Snake Behavior

A snake’s behavior around humans is largely determined by the type and strain of snake that comes into contact with a human. There are over 2,000 different kinds of Animal Removal snake in the world that will all respond differently when in direct contact with a larger species, such as being approached by an individual. The most important distinction in how any snake will act is down to whether or not it’s of the venomous selection. While less than 20 percent of all snakes are thought of as venomous, it’s not uncommon to be concerned or worried if approaching a snake due to the connections to the minority which are venomous.

A fundamental instinct

Snakes, like most animals, have an integrated instinct which dominates how they act, especially around people. But unlike other species of animal there is regarded as only a minimum thought process which contributes to a snake’s actions, instinct will more often than not take a snake will respond the way that it’s instinctively designed to. In venomous forms like the cobra, this makes them more dangerous towards individuals as well as their competitive approach to interaction will be displayed when they’re disturbed.

For the non-venomous snakes such as boas, their behavior around people will greatly differ based on what sort of situation they are put in. Most non-venomous snakes aren’t regarded as aggressive in nature. However this isn’t consistent with all breeds and there are definite non-venomous snakes which will attack without provocation from individuals. If the snake’s strain can be ascertained prior to any close discussion and it is recognized as the non-aggressive type, they could in some cases be safe to approach.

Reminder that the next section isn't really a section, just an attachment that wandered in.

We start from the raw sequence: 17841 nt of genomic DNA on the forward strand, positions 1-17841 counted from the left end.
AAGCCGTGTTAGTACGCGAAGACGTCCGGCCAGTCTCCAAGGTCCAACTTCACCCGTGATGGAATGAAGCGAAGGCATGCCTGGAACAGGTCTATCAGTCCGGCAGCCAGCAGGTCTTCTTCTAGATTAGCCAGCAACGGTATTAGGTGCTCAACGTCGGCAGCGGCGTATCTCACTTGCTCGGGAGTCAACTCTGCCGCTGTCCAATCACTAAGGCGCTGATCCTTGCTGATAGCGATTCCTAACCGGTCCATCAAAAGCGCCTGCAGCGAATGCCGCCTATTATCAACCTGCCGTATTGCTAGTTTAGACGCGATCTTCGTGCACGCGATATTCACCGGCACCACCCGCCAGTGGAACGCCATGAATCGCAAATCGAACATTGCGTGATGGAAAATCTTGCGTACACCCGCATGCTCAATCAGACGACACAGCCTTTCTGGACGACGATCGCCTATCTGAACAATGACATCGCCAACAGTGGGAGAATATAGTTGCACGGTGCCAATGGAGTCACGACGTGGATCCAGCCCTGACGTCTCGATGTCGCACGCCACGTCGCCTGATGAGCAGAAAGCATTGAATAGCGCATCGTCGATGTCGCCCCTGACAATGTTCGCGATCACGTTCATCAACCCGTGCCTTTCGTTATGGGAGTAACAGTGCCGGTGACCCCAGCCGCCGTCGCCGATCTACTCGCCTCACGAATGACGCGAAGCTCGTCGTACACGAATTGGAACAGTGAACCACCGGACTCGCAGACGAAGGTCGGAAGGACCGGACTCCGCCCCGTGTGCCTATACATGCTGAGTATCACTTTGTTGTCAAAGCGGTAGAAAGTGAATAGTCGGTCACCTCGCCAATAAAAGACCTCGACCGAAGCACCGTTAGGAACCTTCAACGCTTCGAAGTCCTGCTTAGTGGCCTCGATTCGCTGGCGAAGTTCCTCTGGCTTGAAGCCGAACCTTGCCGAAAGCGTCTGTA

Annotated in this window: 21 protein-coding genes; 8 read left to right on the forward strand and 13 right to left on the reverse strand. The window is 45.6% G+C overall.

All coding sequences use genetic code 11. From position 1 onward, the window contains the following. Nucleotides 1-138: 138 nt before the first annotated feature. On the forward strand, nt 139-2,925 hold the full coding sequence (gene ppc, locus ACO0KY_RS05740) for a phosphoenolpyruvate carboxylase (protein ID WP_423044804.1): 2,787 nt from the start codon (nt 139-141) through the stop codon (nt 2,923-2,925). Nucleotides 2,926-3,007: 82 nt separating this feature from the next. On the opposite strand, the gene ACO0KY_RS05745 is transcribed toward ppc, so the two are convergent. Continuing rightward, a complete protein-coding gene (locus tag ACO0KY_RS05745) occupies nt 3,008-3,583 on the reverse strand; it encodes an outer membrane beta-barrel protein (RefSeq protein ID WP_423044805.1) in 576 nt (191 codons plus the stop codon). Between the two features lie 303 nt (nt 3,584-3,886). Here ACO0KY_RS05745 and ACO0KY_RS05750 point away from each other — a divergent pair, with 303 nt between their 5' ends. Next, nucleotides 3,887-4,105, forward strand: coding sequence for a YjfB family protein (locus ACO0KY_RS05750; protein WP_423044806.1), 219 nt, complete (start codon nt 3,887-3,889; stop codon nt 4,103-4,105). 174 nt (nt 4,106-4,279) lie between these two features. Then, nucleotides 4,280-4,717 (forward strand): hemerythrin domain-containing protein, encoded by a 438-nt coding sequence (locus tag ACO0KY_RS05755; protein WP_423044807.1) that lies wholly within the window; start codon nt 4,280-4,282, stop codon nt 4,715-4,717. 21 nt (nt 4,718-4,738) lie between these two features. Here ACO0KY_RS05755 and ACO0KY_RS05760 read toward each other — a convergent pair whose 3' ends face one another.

For snakes that aren’t naturally aggressive and who aren’t venomous there’s hardly any reason why they would attack. No appreciable thought process dictates the snake’s activities so if it feels comfortable in its environment then it’s likely to not pose any heavy threat to nearby people.

Flight or flight

A snakes instinctive behavior is often to flee an area that a person enters; the dominant size of an individual over that of a snake is motive behind its urge to escape the immediate area. An individual will normally pose a larger threat over the snake than vice versa, thus the snake will feel the need to shield itself in a defensive way as opposed to an offensive way and attacking directly.

This can change depending upon the situation that the snake finds itself . In these situations it is very likely that the snake will strike the human it believes is a threat to it. Although this is usually not to kill or harm the human, it’s a warning with sufficient force and rate to frighten the individual and reveal that the snake is ready to defend itself.

Non-venomous snakes generally do not see humans as a source of food since there’s not any predatory instinct to strike them. This behavior can change however is that the individual’s scent is tainted with the normal food of a snake like a small mammal. If contact has just been made with any little creature that the snake may instinctively hunt- like common household pets such as cats- the scent that stays will in some situations lead them to attack the human.

A snake’s behavior to people is as much determined by the behavior displayed around them in addition to the instinctive nature they have.

With other rarer, obviously competitive or venomous snakes like the Rattlesnake varieties they may attack any upcoming human, even if they don’t view the person as an immediate threat. The conduct of a snake can usually be predicted if the strain is known, but it’s always smart to be cautious.


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